Do you know how many of us there are in the Czech Republic? We’ll have to wait a while longer for an accurate answer. However, one of the largest census events in the history of our country proved that when it comes to involvement in public projects, we’re not all that bad. Naturally, though, there were also people whose questions should have been directed at a psychiatrist rather than at a state office.
When the Census was underway, the Czech Statistical Office was being bombarded with thousands of comments every day. Some of them were, nicely put, somewhat strange. One of the craziest things that happened was a marriage proposal to a helpful phone operator - to make things even better, a father tried to make the arrangements on behalf of his son!
Aside from that, people were also asking how to include an arrested Czech who was serving his sentence in a foreign prison in the census. Or how to go about nuns living in a monastery. Another oddity was the question of whether one could register a cat could be registered as a household member rather than a wife, because a domestic animal causes much fewer fights. One of the participants in the survey filled in the address of a neighbour in his questionnaire by mistake and called the office, asking whether this would cause a problem for the neighbour.
"We advised parents on whether and how to register their adult children, helped decide how many forms people living in two-generation houses should fill in. We helped a lot of people fill in the part dedicated to employment and we gave advice to those who were running around the house trying to get the exact measurements on each room,"
Fortunately, most of the questions and other comments weren’t like that. Typically, people were asking how to register several economically independent households that lived together. Or how to register household members currently working abroad. The questions also often concerned the confirmation of form submission or whether it was possible to correct wrongly input data in an already submitted form. Many people needed advice on how to fill in commute to work or school during the pandemic. Others asked for information on where to find the nearest census contact point and where to get or submit the completed census form.
In addition to telephone inquiries, the office received tens of thousands of e-mails from the public, requesting a response. The chatbot answered more than 400,000 questions every day. In a way, it was a revolutionary solution; the Czech Statistical Office was among the first such institutions worldwide to use a chatbot in its census. Chatbot is basically a program which, thanks to pre-setting answers to specific topics, replaces a telephone operator in communication.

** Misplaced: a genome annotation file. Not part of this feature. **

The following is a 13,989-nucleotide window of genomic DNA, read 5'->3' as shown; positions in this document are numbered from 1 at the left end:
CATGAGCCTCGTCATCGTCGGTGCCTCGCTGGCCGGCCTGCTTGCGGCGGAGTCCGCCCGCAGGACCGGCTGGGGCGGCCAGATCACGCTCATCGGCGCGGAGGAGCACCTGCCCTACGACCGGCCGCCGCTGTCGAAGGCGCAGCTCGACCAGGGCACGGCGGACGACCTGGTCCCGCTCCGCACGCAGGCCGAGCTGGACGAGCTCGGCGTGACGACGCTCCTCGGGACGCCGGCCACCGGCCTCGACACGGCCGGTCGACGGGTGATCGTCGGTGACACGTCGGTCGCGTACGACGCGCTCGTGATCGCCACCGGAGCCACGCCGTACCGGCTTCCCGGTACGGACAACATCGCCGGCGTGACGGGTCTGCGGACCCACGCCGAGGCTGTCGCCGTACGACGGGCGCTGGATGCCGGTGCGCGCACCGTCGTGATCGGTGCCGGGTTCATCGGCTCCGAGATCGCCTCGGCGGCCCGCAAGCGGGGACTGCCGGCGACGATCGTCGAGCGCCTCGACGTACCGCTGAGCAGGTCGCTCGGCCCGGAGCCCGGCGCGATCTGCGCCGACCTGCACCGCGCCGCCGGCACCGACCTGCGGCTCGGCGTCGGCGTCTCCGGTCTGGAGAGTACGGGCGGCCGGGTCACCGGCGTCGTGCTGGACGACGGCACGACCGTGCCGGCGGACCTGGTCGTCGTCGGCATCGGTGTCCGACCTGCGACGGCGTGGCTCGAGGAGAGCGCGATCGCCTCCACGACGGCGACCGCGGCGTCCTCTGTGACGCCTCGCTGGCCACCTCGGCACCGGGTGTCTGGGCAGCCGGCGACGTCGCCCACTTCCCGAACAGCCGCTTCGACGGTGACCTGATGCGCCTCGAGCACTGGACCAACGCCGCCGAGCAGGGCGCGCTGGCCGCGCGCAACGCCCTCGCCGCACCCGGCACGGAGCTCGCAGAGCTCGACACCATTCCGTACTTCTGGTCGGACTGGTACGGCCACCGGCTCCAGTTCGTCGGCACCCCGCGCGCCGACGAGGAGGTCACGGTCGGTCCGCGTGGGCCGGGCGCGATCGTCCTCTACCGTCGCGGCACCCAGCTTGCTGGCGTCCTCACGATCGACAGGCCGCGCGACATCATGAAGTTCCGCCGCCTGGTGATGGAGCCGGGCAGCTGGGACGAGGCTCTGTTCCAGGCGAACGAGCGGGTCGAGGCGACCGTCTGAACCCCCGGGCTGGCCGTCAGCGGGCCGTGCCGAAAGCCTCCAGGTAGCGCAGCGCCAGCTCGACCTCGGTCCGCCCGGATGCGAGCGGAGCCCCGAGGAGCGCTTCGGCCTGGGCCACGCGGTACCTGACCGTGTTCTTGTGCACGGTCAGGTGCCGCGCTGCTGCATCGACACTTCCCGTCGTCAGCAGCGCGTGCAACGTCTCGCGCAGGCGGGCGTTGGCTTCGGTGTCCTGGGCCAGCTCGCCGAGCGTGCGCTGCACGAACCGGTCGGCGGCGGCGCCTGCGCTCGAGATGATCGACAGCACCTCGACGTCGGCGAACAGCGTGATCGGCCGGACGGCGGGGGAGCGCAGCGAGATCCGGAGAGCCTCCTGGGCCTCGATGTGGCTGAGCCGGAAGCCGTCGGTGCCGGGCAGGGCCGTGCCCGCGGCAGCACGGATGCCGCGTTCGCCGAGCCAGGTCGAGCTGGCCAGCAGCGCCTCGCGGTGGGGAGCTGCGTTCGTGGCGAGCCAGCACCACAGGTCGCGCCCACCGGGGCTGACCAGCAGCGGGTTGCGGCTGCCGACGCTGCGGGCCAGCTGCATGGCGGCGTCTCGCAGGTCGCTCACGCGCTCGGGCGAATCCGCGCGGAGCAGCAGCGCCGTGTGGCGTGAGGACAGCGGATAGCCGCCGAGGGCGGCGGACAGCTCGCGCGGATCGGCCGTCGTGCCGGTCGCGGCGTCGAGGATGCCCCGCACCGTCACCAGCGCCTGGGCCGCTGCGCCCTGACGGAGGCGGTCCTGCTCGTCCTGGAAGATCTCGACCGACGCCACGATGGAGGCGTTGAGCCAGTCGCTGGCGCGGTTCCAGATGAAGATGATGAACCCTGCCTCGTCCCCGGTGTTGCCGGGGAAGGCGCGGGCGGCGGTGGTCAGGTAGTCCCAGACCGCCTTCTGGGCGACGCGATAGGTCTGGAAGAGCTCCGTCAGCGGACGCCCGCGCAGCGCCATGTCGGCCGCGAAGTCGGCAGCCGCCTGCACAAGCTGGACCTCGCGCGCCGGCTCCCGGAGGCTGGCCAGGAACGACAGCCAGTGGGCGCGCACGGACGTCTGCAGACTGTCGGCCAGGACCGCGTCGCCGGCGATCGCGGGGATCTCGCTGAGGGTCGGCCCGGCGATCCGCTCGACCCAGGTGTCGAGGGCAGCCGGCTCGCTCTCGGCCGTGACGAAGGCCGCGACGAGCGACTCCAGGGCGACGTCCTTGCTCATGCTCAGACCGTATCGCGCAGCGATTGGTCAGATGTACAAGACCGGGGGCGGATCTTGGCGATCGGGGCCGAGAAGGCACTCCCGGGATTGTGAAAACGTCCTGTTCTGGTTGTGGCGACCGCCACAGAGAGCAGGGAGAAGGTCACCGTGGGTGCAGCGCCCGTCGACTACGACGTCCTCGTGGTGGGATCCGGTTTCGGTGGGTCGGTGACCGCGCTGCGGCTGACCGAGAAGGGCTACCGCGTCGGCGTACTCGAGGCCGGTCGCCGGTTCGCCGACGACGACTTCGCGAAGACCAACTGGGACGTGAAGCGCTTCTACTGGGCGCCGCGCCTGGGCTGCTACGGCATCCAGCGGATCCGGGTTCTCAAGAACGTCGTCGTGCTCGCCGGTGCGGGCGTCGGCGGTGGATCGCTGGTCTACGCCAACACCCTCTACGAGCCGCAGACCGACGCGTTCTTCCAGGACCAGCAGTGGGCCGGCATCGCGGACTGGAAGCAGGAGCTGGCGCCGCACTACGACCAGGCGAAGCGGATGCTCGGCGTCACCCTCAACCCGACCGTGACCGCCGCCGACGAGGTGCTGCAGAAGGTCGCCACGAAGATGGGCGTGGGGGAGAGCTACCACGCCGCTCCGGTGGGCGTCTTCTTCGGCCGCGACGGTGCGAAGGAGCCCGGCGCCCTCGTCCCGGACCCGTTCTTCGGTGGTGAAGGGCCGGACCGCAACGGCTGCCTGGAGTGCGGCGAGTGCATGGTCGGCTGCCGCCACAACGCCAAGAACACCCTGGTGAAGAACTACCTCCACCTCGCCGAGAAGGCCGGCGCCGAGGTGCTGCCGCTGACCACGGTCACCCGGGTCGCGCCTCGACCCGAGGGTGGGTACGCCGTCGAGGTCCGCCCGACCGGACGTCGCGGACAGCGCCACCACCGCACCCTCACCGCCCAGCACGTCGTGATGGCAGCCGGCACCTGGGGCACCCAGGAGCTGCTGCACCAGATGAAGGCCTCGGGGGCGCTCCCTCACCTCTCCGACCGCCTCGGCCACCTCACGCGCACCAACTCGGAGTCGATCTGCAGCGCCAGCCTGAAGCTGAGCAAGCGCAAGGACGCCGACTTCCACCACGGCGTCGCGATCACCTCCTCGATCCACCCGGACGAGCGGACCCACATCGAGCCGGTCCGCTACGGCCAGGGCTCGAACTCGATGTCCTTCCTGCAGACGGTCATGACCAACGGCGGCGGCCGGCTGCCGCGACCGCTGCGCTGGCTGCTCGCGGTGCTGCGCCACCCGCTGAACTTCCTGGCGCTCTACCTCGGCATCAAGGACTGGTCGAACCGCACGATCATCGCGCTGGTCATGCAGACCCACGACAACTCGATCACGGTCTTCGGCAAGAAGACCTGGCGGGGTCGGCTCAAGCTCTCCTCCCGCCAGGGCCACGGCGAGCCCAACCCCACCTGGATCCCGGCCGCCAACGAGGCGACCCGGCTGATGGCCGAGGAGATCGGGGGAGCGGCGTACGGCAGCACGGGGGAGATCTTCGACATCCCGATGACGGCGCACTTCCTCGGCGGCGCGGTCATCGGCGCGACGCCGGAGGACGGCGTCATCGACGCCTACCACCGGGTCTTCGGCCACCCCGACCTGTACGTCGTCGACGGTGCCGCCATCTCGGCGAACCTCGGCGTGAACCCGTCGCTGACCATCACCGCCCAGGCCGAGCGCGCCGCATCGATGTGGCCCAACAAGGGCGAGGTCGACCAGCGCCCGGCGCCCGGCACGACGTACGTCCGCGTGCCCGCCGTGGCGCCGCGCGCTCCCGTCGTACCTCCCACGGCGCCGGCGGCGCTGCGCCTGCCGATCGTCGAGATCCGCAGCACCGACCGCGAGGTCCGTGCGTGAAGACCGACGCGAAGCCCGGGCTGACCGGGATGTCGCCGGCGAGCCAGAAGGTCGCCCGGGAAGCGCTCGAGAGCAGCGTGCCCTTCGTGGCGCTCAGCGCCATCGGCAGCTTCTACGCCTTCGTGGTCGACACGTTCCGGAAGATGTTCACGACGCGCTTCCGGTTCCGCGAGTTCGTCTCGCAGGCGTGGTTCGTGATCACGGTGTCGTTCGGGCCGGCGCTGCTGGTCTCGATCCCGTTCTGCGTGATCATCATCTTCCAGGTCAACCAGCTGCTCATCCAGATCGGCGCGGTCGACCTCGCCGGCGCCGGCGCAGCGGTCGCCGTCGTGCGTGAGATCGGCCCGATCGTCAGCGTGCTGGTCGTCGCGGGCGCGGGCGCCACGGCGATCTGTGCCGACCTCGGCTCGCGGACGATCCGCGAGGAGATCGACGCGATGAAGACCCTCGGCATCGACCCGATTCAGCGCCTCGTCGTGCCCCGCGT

The chatbot helped, for example, with questions such as how to correctly register children and students, how to determine the area of an apartment, whether it is possible to fill in data on behalf of another person or register a close person who lives abroad. People were also asking the chatbot about the option of registering foreigners, obtaining confirmation of form submission or what to do if, for example, one is unable to register due to invalid documents.
However, the majority preferred a telephone conversation with the operators, as also confirmed by Jolana Voldánová, spokeswoman for the Census 2021.
"Despite the extensive use of several automated answering tools, there were still many people who wanted to address their questions directly with the Contact Center staff,"
The great interest of the public may have been the reason why people sometimes couldn’t get through to the operators the first time around.
"I have had to try several times. But I was patient, and in the end, it worked out. I needed to ask which permanent residence I was to fill in, as I was in the process of moving at the time,"
The census was underway for a total of 46 days. It began on March 27 and ended on May 11. During this period, people submitted 4,217,261 electronic and 683,000 paper census forms. However, paper forms kept coming even after the deadline - in total, there will probably be more than 800,000 of them. Almost two-thirds of us used a computer and 36 percent a mobile phone or tablet. The Census website was visited by over 5 million online users.
"We will inform the public about how far along we are in the processing of the data, as well as share information and interesting facts that will result from our work. But we definitely won’t publish results just yet. These will only be available in their complete form at the turn of this and next year,"
The next census should be held in another 10 years. It will be interesting to see to what extent it will be different from this one. The number of questions is likely to narrow. Although it may not be exactly by half compared to the census held in 2011. However, we can already say with certainty that the proportion of those who will use the option to register online will be much higher than it was during this spring.